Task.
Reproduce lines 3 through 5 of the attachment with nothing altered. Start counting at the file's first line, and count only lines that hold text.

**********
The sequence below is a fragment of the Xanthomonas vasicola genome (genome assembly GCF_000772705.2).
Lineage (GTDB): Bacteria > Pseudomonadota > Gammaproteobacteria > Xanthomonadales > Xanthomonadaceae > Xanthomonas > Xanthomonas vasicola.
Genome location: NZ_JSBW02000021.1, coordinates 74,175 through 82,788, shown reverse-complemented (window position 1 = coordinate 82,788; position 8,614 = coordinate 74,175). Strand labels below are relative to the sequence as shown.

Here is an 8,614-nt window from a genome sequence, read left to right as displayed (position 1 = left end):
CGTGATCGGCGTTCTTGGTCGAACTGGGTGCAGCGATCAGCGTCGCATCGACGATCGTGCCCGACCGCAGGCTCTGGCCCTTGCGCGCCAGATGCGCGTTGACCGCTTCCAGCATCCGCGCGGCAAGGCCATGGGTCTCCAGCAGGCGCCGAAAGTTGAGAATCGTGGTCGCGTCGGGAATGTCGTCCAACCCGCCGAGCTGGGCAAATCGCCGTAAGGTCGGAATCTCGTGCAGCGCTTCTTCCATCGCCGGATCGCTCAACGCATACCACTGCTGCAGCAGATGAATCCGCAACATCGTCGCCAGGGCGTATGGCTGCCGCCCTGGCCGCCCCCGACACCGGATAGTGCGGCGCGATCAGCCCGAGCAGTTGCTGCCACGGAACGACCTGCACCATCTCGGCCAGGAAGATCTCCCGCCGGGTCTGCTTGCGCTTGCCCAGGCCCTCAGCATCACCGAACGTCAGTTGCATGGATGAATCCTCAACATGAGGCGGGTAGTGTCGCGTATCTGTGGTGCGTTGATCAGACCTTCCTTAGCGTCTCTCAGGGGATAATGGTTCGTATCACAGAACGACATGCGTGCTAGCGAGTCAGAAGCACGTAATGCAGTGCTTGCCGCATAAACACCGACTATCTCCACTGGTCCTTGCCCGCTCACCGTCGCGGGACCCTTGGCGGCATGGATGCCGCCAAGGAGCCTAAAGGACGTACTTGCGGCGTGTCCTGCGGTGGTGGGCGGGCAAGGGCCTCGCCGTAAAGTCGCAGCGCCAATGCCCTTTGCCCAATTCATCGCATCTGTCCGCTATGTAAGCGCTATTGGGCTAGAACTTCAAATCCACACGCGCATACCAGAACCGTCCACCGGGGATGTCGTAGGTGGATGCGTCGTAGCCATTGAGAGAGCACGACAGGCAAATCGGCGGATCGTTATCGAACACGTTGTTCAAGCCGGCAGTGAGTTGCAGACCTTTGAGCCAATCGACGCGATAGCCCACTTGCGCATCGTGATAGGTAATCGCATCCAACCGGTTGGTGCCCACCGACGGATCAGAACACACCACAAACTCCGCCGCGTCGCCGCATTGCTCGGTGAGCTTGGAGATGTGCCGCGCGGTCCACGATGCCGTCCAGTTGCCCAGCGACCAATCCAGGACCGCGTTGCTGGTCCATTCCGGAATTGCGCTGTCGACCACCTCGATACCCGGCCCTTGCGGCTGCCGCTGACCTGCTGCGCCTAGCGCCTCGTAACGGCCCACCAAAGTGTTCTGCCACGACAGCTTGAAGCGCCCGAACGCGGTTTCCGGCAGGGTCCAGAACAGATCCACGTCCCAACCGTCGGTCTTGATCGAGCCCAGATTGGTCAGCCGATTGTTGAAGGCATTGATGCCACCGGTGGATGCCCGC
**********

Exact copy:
Genome location: NZ_JSBW02000021.1, coordinates 74,175 through 82,788, shown reverse-complemented (window position 1 = coordinate 82,788; position 8,614 = coordinate 74,175). Strand labels below are relative to the sequence as shown.

Here is an 8,614-nt window from a genome sequence, read left to right as displayed (position 1 = left end):
CGTGATCGGCGTTCTTGGTCGAACTGGGTGCAGCGATCAGCGTCGCATCGACGATCGTGCCCGACCGCAGGCTCTGGCCCTTGCGCGCCAGATGCGCGTTGACCGCTTCCAGCATCCGCGCGGCAAGGCCATGGGTCTCCAGCAGGCGCCGAAAGTTGAGAATCGTGGTCGCGTCGGGAATGTCGTCCAACCCGCCGAGCTGGGCAAATCGCCGTAAGGTCGGAATCTCGTGCAGCGCTTCTTCCATCGCCGGATCGCTCAACGCATACCACTGCTGCAGCAGATGAATCCGCAACATCGTCGCCAGGGCGTATGGCTGCCGCCCTGGCCGCCCCCGACACCGGATAGTGCGGCGCGATCAGCCCGAGCAGTTGCTGCCACGGAACGACCTGCACCATCTCGGCCAGGAAGATCTCCCGCCGGGTCTGCTTGCGCTTGCCCAGGCCCTCAGCATCACCGAACGTCAGTTGCATGGATGAATCCTCAACATGAGGCGGGTAGTGTCGCGTATCTGTGGTGCGTTGATCAGACCTTCCTTAGCGTCTCTCAGGGGATAATGGTTCGTATCACAGAACGACATGCGTGCTAGCGAGTCAGAAGCACGTAATGCAGTGCTTGCCGCATAAACACCGACTATCTCCACTGGTCCTTGCCCGCTCACCGTCGCGGGACCCTTGGCGGCATGGATGCCGCCAAGGAGCCTAAAGGACGTACTTGCGGCGTGTCCTGCGGTGGTGGGCGGGCAAGGGCCTCGCCGTAAAGTCGCAGCGCCAATGCCCTTTGCCCAATTCATCGCATCTGTCCGCTATGTAAGCGCTATTGGGCTAGAACTTCAAATCCACACGCGCATACCAGAACCGTCCACCGGGGATGTCGTAGGTGGATGCGTCGTAGCCATTGAGAGAGCACGACAGGCAAATCGGCGGATCGTTATCGAACACGTTGTTCAAGCCGGCAGTGAGTTGCAGACCTTTGAGCCAATCGACGCGATAGCCCACTTGCGCATCGTGATAGGTAATCGCATCCAACCGGTTGGTGCCCACCGACGGATCAGAACACACCACAAACTCCGCCGCGTCGCCGCATTGCTCGGTGAGCTTGGAGATGTGCCGCGCGGTCCACGATGCCGTCCAGTTGCCCAGCGACCAATCCAGGACCGCGTTGCTGGTCCATTCCGGAATTGCGCTGTCGACCACCTCGATACCCGGCCCTTGCGGCTGCCGCTGACCTGCTGCGCCTAGCGCCTCGTAACGGCCCACCAAAGTGTTCTGCCACGACAGCTTGAAGCGCCCGAACGCGGTTTCCGGCAGGGTCCAGAACAGATCCACGTCCCAACCGTCGGTCTTGATCGAGCCCAGATTGGTCAGCCGATTGTTGAAGGCATTGATGCCACCGGTGGATGCCCGC